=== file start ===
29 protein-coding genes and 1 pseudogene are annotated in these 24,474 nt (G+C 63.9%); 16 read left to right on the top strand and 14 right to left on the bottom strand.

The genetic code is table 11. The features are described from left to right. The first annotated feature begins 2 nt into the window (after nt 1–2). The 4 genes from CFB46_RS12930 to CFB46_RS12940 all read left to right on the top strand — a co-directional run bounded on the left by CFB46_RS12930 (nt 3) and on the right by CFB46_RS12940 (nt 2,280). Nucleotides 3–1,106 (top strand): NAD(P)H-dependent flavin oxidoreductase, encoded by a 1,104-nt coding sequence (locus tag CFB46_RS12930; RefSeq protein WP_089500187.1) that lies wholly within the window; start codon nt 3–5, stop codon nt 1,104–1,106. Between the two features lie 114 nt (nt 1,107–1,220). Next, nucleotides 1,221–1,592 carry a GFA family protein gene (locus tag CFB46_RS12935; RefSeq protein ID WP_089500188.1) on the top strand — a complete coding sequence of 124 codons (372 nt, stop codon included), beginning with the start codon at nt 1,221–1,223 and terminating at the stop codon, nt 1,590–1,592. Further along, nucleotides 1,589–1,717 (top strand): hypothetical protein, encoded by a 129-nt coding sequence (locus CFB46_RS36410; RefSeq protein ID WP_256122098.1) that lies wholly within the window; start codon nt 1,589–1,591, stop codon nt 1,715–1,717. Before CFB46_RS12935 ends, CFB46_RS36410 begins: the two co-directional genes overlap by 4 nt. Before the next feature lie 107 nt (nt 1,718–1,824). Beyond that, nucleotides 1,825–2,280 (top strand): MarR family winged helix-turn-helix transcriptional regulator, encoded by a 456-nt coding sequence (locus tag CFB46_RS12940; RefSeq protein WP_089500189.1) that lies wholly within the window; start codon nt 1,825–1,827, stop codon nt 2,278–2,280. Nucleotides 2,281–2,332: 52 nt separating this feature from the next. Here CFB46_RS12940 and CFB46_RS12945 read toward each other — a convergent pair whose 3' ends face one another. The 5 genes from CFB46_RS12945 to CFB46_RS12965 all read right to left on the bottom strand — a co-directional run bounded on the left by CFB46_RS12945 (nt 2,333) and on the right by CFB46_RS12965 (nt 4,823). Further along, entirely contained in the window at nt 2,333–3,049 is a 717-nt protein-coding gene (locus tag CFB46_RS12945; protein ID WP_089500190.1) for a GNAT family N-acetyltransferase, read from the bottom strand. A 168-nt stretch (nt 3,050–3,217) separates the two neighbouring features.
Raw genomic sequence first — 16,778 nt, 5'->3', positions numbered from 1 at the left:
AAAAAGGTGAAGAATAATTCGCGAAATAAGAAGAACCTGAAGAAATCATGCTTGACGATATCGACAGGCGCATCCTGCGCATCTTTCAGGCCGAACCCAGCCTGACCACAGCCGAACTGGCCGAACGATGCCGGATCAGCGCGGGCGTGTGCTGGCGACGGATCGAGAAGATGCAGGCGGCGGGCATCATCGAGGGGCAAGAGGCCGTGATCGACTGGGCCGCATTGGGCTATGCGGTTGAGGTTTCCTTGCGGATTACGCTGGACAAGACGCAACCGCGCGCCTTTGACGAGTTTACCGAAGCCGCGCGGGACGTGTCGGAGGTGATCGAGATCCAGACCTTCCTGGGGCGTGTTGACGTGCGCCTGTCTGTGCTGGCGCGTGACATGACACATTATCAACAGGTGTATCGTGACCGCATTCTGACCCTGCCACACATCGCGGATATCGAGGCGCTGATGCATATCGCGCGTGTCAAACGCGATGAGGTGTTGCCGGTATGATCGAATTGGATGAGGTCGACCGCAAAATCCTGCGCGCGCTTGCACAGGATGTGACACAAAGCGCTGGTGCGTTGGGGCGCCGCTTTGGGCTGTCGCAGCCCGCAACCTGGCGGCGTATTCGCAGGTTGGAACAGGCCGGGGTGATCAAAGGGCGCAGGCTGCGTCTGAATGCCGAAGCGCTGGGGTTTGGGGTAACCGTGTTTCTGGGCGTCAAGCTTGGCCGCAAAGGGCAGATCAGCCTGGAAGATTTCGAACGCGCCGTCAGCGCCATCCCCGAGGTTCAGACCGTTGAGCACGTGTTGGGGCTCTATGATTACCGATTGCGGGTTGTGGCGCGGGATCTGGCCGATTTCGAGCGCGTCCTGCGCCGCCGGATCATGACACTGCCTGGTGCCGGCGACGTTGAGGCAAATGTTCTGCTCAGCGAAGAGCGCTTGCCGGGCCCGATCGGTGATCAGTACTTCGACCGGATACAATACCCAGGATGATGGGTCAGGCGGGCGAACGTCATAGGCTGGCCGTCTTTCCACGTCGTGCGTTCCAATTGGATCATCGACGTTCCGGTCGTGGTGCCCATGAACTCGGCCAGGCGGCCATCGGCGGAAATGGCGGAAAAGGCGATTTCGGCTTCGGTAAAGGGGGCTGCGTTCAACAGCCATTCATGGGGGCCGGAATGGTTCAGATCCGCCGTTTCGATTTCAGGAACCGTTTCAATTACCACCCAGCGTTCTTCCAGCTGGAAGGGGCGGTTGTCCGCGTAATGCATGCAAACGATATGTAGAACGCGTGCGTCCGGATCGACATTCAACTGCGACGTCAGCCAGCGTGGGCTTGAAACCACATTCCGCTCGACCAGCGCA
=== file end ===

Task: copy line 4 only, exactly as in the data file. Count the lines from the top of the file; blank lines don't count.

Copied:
AAAAAGGTGAAGAATAATTCGCGAAATAAGAAGAACCTGAAGAAATCATGCTTGACGATATCGACAGGCGCATCCTGCGCATCTTTCAGGCCGAACCCAGCCTGACCACAGCCGAACTGGCCGAACGATGCCGGATCAGCGCGGGCGTGTGCTGGCGACGGATCGAGAAGATGCAGGCGGCGGGCATCATCGAGGGGCAAGAGGCCGTGATCGACTGGGCCGCATTGGGCTATGCGGTTGAGGTTTCCTTGCGGATTACGCTGGACAAGACGCAACCGCGCGCCTTTGACGAGTTTACCGAAGCCGCGCGGGACGTGTCGGAGGTGATCGAGATCCAGACCTTCCTGGGGCGTGTTGACGTGCGCCTGTCTGTGCTGGCGCGTGACATGACACATTATCAACAGGTGTATCGTGACCGCATTCTGACCCTGCCACACATCGCGGATATCGAGGCGCTGATGCATATCGCGCGTGTCAAACGCGATGAGGTGTTGCCGGTATGATCGAATTGGATGAGGTCGACCGCAAAATCCTGCGCGCGCTTGCACAGGATGTGACACAAAGCGCTGGTGCGTTGGGGCGCCGCTTTGGGCTGTCGCAGCCCGCAACCTGGCGGCGTATTCGCAGGTTGGAACAGGCCGGGGTGATCAAAGGGCGCAGGCTGCGTCTGAATGCCGAAGCGCTGGGGTTTGGGGTAACCGTGTTTCTGGGCGTCAAGCTTGGCCGCAAAGGGCAGATCAGCCTGGAAGATTTCGAACGCGCCGTCAGCGCCATCCCCGAGGTTCAGACCGTTGAGCACGTGTTGGGGCTCTATGATTACCGATTGCGGGTTGTGGCGCGGGATCTGGCCGATTTCGAGCGCGTCCTGCGCCGCCGGATCATGACACTGCCTGGTGCCGGCGACGTTGAGGCAAATGTTCTGCTCAGCGAAGAGCGCTTGCCGGGCCCGATCGGTGATCAGTACTTCGACCGGATACAATACCCAGGATGATGGGTCAGGCGGGCGAACGTCATAGGCTGGCCGTCTTTCCACGTCGTGCGTTCCAATTGGATCATCGACGTTCCGGTCGTGGTGCCCATGAACTCGGCCAGGCGGCCATCGGCGGAAATGGCGGAAAAGGCGATTTCGGCTTCGGTAAAGGGGGCTGCGTTCAACAGCCATTCATGGGGGCCGGAATGGTTCAGATCCGCCGTTTCGATTTCAGGAACCGTTTCAATTACCACCCAGCGTTCTTCCAGCTGGAAGGGGCGGTTGTCCGCGTAATGCATGCAAACGATATGTAGAACGCGTGCGTCCGGATCGACATTCAACTGCGACGTCAGCCAGCGTGGGCTTGAAACCACATTCCGCTCGACCAGCGCA